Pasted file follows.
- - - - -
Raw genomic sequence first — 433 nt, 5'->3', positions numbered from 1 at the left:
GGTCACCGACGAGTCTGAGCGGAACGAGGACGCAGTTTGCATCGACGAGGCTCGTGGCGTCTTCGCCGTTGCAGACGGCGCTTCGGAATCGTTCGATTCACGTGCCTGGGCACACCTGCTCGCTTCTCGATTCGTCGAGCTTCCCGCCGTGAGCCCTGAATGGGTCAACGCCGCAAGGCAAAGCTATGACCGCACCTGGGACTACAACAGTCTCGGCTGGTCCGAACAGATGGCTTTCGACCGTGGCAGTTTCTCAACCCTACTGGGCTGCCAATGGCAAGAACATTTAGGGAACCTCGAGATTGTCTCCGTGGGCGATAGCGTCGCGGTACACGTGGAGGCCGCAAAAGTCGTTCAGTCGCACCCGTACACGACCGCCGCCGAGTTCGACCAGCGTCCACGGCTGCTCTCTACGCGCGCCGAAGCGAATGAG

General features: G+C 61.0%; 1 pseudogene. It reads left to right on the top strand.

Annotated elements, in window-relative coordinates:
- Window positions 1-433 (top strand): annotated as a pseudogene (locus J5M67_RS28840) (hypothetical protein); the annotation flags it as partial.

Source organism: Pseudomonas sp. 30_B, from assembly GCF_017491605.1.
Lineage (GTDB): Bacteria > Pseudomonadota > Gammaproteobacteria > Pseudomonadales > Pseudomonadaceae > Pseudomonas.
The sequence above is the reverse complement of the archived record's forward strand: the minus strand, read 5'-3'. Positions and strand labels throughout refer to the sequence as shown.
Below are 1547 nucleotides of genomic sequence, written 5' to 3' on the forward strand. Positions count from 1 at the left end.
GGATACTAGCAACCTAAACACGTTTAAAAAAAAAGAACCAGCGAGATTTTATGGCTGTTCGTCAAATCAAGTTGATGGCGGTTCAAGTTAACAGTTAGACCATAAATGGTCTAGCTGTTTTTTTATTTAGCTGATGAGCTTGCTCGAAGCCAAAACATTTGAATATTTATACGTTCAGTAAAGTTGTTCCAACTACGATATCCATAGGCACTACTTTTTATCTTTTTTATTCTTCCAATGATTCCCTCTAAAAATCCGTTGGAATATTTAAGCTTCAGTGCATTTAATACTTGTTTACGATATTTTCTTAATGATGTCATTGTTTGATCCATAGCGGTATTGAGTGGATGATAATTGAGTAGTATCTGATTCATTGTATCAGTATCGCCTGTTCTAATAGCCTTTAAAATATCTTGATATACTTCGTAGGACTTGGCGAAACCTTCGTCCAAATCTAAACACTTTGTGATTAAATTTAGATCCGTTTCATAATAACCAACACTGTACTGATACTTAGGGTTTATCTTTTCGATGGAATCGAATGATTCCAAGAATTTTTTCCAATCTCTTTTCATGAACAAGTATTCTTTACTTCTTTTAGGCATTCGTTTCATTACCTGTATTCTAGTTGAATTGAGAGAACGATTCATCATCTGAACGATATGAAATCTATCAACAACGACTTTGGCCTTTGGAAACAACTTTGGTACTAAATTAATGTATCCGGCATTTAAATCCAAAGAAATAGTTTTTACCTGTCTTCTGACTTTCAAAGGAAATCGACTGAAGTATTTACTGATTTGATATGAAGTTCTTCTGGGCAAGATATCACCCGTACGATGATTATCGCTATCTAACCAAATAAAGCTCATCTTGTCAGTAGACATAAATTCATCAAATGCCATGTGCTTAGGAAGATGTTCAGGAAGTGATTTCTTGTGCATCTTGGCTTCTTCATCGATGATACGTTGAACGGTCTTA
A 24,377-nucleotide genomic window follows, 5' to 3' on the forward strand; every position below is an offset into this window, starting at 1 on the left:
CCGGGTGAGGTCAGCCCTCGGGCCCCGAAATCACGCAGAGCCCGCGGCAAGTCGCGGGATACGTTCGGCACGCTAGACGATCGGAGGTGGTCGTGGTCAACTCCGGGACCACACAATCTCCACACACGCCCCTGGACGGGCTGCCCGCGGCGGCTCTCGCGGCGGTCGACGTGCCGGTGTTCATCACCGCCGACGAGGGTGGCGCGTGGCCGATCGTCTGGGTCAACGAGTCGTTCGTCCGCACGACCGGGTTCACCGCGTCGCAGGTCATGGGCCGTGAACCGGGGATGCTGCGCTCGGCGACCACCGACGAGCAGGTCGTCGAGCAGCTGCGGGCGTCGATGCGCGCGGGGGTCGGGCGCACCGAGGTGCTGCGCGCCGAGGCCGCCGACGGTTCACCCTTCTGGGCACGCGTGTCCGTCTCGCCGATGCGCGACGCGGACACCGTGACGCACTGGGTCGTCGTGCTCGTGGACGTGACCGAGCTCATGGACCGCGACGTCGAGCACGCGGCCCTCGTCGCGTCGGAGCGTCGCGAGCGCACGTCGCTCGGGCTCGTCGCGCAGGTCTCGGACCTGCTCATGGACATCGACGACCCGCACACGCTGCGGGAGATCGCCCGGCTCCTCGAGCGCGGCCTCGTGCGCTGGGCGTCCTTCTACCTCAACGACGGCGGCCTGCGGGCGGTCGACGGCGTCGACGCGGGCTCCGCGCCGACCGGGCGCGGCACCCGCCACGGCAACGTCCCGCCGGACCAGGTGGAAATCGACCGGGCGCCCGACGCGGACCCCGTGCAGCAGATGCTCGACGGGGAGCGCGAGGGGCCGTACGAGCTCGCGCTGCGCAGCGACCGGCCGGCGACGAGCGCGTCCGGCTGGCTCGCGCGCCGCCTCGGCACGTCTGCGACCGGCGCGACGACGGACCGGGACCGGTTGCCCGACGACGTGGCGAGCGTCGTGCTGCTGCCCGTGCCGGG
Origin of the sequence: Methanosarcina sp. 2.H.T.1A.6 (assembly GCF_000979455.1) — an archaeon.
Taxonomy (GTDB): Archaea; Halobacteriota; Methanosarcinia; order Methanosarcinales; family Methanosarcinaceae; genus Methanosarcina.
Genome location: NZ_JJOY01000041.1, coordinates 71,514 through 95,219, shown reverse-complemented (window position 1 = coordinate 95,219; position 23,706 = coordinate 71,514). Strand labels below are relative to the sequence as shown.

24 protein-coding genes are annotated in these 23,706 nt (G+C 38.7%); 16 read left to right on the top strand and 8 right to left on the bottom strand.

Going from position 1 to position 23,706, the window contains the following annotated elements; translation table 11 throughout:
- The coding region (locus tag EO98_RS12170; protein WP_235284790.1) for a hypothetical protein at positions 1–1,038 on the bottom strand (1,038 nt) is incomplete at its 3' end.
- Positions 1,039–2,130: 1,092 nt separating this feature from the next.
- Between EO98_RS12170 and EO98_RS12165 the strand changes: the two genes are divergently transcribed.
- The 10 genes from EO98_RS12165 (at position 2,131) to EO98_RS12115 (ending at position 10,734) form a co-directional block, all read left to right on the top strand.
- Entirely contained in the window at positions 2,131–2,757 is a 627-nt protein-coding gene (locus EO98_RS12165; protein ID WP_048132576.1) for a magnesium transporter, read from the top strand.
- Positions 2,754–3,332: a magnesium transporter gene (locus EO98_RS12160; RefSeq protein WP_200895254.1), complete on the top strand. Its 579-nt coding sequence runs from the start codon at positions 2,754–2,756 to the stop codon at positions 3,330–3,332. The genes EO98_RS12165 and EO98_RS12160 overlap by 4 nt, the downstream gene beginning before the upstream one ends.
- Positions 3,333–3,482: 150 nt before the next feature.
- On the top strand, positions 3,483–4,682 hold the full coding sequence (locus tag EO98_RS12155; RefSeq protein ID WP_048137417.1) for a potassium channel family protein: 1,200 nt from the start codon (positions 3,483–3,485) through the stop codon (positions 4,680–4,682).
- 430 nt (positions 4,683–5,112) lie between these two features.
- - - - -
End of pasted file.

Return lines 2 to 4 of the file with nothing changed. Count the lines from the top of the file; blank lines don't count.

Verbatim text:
GGTCACCGACGAGTCTGAGCGGAACGAGGACGCAGTTTGCATCGACGAGGCTCGTGGCGTCTTCGCCGTTGCAGACGGCGCTTCGGAATCGTTCGATTCACGTGCCTGGGCACACCTGCTCGCTTCTCGATTCGTCGAGCTTCCCGCCGTGAGCCCTGAATGGGTCAACGCCGCAAGGCAAAGCTATGACCGCACCTGGGACTACAACAGTCTCGGCTGGTCCGAACAGATGGCTTTCGACCGTGGCAGTTTCTCAACCCTACTGGGCTGCCAATGGCAAGAACATTTAGGGAACCTCGAGATTGTCTCCGTGGGCGATAGCGTCGCGGTACACGTGGAGGCCGCAAAAGTCGTTCAGTCGCACCCGTACACGACCGCCGCCGAGTTCGACCAGCGTCCACGGCTGCTCTCTACGCGCGCCGAAGCGAATGAG

General features: G+C 61.0%; 1 pseudogene. It reads left to right on the top strand.

Annotated elements, in window-relative coordinates: